March & April Electrical Engineering Challenge Answers (Sponsor: NetBurner)

The answers to the March and April 2015 Electrical Engineering Challenge (sponsored by NetBurner) are available. Check out the answers and winners!

PRIZES

Out of each month’s group of entrants who correctly find the error in the code or schematic, one person will be randomly selected to win a NetBurner IoT Cloud Kit and another person will receive a free 1-year digital subscription to Circuit Cellar.

  • NetBurner MOD54415 LC Development Kit: You can add Ethernet connectivity to an existing product or use it as your product’s core processor! The NetBurner Ethernet Core Module is a device containing everything needed for design engineers to add network control and to monitor a company’s communications assets. The module solves the problem of network-enabling devices with 10/100 Ethernet, including those requiring digital, analog, and serial control.NetburnerMod54415module
  • Circuit Cellar Digital Subscription (1 year): Each month, Circuit Cellar magazine reaches a diverse international readership of professional electrical engineers, EE/ECE academics, students, and electronics enthusiasts who work with embedded technologies on a regular basis.Circuit Cellar magazine covers a variety of essential topics, including embedded development, wireless communications, robotics, embedded programming, sensors & measurement, analog tech, and programmable logic.

RULES

Read the Rules, Terms & Conditions

SPONSOR

NetBurner solves the problem of network enabling devices, including those requiring digital, analog and serial control. NetBurner provides complete hardware and software solutions that help you network enable your devices.netburneroffer

NetBurner, Inc.
5405 Morehouse Dr.
San Diego, CA 92121 USA

Engineering “Moonshot” Projects

In 2009, Andrew Meyer, an MIT-trained engineer and entrepreneur, co-founded LeafLabs, a Cambridge, MA-based R&D firm that designs “powerful physical computing devices for control and communication among smart machines (including humans).” We recently asked Andrew to tell us about his background, detail some of his most intriguing projects, tell us about his contributions to Project Ara, and share his thoughts on the future of electrical engineering.AndrewMeyerLeaflabs

CIRCUIT CELLAR: How did you become interested in electronics? Did you start at a young age?

ANDREW: Yes, actually, but I am not sure I really got anywhere fooling around as a kid. I had a deep love of remote control cars and airplanes in middle school. I was totally obsessed with figuring out how to build my own control radio. This was right before the rise of Google, and I scoured the net for info on circuits. In the end, I achieved a reasonable grasp on really simple RC type circuits but completely failed in figuring out the radio. Later in high school I took some courses at the local community college and built an AM radio and got into the math for the first time – j and omega and all that.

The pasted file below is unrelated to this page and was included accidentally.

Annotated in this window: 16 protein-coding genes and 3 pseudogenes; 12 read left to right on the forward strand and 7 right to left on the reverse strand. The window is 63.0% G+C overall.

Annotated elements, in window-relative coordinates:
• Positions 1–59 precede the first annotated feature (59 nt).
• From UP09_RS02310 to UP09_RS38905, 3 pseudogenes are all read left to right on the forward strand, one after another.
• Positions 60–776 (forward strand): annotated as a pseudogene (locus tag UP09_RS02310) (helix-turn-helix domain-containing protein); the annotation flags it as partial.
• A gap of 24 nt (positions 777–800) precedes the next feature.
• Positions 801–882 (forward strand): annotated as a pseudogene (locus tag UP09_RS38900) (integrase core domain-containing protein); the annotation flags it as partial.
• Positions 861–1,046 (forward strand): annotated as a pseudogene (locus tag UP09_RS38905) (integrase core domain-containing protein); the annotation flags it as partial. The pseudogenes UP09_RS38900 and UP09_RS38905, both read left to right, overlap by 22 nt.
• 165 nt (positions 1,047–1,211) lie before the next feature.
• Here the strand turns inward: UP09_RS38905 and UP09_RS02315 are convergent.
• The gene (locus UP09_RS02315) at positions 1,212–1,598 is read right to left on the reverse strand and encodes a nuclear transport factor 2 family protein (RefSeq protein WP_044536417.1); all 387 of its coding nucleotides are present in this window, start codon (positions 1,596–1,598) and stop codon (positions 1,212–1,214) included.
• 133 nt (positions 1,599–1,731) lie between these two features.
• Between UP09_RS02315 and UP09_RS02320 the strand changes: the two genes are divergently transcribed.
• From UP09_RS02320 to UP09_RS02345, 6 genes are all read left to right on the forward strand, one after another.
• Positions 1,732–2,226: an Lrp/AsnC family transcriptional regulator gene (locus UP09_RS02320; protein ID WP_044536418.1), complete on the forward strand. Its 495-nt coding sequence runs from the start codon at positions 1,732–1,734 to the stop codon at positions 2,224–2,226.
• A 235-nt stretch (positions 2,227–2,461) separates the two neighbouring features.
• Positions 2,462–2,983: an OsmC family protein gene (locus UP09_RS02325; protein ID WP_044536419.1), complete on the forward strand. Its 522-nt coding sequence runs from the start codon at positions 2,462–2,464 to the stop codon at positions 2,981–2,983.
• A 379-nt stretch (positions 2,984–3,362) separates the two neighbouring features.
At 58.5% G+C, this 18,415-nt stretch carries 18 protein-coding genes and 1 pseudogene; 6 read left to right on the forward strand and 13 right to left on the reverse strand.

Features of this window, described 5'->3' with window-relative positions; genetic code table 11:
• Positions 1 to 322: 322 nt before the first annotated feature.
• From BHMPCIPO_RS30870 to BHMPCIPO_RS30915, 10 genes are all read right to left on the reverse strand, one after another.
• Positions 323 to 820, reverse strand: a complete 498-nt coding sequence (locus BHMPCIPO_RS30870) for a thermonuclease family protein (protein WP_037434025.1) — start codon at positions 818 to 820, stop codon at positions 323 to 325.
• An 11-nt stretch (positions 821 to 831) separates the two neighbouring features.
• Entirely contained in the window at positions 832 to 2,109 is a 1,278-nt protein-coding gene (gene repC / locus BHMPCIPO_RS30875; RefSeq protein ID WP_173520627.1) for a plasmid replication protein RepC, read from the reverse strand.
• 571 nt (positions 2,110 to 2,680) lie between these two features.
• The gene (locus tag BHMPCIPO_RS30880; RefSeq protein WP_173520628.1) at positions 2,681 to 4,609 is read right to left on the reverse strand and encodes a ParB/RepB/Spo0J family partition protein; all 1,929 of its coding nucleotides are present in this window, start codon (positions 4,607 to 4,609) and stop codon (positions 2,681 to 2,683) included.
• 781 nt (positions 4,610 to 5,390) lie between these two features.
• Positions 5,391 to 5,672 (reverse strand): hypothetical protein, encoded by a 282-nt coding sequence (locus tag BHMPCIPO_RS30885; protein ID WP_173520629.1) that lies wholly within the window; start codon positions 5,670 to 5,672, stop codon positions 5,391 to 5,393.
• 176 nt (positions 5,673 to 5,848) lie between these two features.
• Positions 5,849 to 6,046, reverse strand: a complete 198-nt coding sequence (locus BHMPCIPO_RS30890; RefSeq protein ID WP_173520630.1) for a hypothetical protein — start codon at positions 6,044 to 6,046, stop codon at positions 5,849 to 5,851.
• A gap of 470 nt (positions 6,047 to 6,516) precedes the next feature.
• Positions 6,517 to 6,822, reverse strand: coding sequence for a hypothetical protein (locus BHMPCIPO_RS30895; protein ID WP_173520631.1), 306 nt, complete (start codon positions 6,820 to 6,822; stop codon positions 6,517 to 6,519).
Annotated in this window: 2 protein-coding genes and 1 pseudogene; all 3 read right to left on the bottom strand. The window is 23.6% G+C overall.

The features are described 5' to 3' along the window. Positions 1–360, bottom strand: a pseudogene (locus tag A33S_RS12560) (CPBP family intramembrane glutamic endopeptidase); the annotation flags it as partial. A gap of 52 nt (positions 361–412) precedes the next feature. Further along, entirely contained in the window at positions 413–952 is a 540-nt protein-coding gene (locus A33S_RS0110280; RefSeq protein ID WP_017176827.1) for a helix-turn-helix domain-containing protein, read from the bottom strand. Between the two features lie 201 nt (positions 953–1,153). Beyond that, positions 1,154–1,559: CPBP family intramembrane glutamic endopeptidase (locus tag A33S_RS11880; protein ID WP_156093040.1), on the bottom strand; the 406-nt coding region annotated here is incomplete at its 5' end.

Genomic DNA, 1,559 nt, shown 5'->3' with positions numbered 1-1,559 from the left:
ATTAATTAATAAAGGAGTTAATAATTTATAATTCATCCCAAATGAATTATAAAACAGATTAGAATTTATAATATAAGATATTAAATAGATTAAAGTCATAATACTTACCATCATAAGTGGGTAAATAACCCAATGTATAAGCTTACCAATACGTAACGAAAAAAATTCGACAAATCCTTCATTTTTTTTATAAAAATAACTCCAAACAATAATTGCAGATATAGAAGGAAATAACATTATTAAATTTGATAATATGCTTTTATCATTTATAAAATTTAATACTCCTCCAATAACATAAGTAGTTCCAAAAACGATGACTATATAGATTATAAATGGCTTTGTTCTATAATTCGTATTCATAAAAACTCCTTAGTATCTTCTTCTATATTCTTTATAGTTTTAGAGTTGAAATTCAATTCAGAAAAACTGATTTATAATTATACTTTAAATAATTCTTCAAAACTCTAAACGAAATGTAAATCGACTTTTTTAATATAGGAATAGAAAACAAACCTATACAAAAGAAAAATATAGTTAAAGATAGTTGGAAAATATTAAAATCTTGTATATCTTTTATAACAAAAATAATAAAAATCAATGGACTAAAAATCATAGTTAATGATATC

CIRCUIT CELLAR: What is Leaflabs? How did it start? Who comprises your team today?

ANDREW: LeafLabs is an R&D firm specializing in embedded and distributed systems. Projects start as solving specific problems for a client, but the idea is to turn those relationships into product opportunities. To me, that’s what separates R&D from consulting.

LeaflabsOffice

The LeafLabs Office (Source: LeafLabs)

I started LeafLabs with a handful of friends in 2009. It was an all MIT cast of engineers, and it took four or five years before I understood how much we were holding ourselves back by not embracing some marketing and sales talent. The original concept was to try and design ICs that were optimized for running certain machine learning algorithms at low power. The idea was that smartphones might want to do speech to text some day without sending the audio off to the cloud. This was way too ambitious for a group of 22 year olds with no money.

Our second overly ambitious idea was to try and solve the “FPGA problem.” I’m still really passionate about this, but it too was too much for four kids in a basement to take a big bite off. The problem is that FPGAs vendors like Xilinx and Altera have loads of expertise in silicon, but great software is just not in their DNA. Imagine if x86 never published their instruction set. What if Intel insisted on owning not just the processors, but the languages, compilers, libraries, IDEs, debuggers, operating systems, and the rest of it? Would we ever have gotten to Linux? What about Python? FPGAs have enormous potential to surpass even the GPU as a completely standard technology in computer systems. There should some gate fabric in my phone. The development tools just suck, suck, suck. If any FPGA executives are reading this: Please open up your bitstream formats, the FSF and the rest of the community will get the ball rolling on an open toolchain that will far exceed what you guys are doing internally. You will change the world.

CIRCUIT CELLAR: How did the Maple microcontroller board come about?

ANDREW: Arduino was really starting to come up at the time. I had just left Analog, where we had been using the 32-bit Cortex M3. We started asking “Chips like the STM32 are clearly the way of the future, why on earth is Arduino using a chip from the ‘90s?” Perry, another LeafLabs founder, was really passionate about this. ARM is taking over the world, the community deserves a product that is as easy to use as Arduino, but built on top of modern technology.

CIRCUIT CELLAR: Can you give a general overview of your involvement with Project Ara?